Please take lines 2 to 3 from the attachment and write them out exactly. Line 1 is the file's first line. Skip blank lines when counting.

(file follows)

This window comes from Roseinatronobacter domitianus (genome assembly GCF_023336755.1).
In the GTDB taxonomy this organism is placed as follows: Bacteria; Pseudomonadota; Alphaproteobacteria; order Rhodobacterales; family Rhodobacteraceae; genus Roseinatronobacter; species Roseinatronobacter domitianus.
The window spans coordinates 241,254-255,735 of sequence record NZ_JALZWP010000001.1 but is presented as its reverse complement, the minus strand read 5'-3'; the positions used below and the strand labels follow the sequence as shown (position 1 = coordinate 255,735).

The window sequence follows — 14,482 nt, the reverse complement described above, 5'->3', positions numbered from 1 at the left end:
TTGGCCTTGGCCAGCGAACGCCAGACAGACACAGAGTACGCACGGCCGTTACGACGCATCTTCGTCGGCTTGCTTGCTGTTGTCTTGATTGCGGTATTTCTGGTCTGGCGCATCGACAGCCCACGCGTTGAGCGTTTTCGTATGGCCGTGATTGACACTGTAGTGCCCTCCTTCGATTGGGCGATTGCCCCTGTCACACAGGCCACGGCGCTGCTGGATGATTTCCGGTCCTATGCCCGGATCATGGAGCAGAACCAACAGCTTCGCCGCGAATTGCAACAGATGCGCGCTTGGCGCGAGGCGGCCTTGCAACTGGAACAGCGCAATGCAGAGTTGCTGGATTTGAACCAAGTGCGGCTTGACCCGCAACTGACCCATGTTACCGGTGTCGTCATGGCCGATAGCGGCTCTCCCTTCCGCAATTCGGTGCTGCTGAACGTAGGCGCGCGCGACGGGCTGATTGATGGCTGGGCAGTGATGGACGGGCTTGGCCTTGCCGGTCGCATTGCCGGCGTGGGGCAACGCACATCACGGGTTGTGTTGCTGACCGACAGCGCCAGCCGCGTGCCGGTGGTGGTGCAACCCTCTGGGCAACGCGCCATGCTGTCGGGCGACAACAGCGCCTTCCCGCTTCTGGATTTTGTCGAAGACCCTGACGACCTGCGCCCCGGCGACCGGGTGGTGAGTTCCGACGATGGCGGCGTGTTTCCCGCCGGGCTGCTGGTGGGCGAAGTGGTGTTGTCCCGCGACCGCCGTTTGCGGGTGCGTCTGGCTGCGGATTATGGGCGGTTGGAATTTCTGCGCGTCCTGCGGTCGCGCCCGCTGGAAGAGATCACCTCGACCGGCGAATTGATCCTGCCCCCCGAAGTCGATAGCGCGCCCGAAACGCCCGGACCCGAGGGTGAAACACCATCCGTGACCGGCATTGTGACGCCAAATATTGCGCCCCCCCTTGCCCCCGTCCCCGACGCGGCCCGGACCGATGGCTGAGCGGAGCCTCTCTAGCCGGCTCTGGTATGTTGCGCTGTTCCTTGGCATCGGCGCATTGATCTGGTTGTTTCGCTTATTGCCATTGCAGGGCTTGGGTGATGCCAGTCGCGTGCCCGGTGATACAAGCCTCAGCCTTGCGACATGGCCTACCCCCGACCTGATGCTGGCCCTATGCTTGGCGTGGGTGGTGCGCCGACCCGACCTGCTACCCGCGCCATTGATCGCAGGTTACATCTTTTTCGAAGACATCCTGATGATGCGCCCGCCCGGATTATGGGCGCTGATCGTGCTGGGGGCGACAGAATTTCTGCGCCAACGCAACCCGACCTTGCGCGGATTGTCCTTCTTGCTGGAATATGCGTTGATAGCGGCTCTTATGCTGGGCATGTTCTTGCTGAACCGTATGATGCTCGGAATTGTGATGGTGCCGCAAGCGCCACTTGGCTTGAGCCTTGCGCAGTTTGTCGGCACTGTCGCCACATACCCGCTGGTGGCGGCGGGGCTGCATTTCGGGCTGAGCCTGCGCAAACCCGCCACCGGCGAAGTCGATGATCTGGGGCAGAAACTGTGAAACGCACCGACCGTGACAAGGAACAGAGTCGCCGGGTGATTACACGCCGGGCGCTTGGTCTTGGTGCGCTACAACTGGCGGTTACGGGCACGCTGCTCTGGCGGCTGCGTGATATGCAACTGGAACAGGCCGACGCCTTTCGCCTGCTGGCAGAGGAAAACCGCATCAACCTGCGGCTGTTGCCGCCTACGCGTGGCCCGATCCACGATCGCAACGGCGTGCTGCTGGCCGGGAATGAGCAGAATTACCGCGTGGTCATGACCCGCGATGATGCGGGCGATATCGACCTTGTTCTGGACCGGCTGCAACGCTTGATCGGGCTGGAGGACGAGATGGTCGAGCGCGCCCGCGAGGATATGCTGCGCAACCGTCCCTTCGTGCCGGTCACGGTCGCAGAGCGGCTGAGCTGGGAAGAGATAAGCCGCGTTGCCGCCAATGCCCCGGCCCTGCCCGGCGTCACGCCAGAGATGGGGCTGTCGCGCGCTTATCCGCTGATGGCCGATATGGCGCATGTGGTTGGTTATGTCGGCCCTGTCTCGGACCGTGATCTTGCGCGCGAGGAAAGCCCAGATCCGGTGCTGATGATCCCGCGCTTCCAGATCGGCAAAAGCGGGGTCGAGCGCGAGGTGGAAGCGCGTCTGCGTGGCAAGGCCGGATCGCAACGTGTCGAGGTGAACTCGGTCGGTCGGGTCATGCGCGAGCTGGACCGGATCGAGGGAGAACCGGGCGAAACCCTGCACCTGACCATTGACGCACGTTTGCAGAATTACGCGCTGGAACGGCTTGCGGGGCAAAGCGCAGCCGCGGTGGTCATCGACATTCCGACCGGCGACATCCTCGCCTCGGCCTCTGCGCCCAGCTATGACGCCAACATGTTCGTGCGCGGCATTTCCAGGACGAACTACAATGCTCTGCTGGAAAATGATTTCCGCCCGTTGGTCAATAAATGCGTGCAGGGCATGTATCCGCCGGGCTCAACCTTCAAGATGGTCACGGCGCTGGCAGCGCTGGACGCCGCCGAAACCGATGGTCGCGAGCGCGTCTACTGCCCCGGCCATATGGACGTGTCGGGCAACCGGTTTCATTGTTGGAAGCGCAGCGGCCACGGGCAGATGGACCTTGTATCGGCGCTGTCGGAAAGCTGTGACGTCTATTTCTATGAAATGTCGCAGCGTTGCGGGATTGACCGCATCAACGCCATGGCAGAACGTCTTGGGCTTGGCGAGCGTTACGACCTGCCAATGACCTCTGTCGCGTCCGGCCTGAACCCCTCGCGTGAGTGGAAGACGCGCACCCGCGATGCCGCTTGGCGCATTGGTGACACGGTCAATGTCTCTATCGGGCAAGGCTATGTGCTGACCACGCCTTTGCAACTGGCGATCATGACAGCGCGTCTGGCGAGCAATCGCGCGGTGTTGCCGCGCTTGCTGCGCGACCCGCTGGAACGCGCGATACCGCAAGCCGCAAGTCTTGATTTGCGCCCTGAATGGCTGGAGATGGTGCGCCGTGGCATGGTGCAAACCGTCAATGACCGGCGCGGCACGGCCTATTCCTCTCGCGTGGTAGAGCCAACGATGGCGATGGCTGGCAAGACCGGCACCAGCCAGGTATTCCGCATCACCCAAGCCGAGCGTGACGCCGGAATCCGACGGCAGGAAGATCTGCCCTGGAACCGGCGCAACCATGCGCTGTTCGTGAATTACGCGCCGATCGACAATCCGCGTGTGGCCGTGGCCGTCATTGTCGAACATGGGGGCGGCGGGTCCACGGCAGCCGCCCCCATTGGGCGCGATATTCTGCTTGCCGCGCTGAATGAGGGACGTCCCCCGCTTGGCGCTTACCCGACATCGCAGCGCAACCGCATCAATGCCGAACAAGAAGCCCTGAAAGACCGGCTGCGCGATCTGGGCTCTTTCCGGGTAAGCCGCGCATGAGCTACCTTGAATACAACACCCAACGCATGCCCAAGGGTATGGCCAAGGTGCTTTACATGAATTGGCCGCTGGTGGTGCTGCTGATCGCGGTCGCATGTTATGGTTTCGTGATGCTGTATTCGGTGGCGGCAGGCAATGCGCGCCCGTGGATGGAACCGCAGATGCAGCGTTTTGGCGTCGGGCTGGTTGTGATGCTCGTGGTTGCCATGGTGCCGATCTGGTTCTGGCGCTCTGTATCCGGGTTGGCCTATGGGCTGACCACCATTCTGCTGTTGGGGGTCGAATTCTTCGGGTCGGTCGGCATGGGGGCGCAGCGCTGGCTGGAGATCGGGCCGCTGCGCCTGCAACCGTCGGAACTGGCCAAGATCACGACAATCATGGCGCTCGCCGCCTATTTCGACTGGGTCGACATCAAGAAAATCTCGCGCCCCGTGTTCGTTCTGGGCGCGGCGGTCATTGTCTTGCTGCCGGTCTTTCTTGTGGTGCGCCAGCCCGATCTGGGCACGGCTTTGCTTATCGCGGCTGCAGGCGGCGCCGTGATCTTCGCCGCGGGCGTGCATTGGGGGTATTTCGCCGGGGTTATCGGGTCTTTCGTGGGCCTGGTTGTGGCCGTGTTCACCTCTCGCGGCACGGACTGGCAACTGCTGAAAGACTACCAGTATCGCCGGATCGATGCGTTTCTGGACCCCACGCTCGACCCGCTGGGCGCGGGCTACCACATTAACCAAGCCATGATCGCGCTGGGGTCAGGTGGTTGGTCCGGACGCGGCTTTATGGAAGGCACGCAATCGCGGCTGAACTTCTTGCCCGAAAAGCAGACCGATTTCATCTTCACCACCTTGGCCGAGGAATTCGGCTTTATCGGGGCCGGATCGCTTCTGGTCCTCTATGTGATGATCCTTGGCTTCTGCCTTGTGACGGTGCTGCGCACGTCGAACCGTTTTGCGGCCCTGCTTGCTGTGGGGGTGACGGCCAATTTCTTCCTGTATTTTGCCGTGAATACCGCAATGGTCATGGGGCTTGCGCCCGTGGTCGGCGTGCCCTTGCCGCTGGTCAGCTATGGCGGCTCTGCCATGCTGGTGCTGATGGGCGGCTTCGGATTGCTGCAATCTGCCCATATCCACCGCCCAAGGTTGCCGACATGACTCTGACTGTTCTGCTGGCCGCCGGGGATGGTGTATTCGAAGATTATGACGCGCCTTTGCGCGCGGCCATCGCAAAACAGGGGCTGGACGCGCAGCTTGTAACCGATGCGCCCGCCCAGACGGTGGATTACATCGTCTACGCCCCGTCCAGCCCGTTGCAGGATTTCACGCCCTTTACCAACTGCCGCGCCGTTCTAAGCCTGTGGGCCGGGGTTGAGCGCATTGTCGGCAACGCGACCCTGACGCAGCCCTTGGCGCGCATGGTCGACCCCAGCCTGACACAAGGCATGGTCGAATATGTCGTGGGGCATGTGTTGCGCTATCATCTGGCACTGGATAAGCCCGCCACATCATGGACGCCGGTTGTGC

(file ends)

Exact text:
In the GTDB taxonomy this organism is placed as follows: Bacteria; Pseudomonadota; Alphaproteobacteria; order Rhodobacterales; family Rhodobacteraceae; genus Roseinatronobacter; species Roseinatronobacter domitianus.
The window spans coordinates 241,254-255,735 of sequence record NZ_JALZWP010000001.1 but is presented as its reverse complement, the minus strand read 5'-3'; the positions used below and the strand labels follow the sequence as shown (position 1 = coordinate 255,735).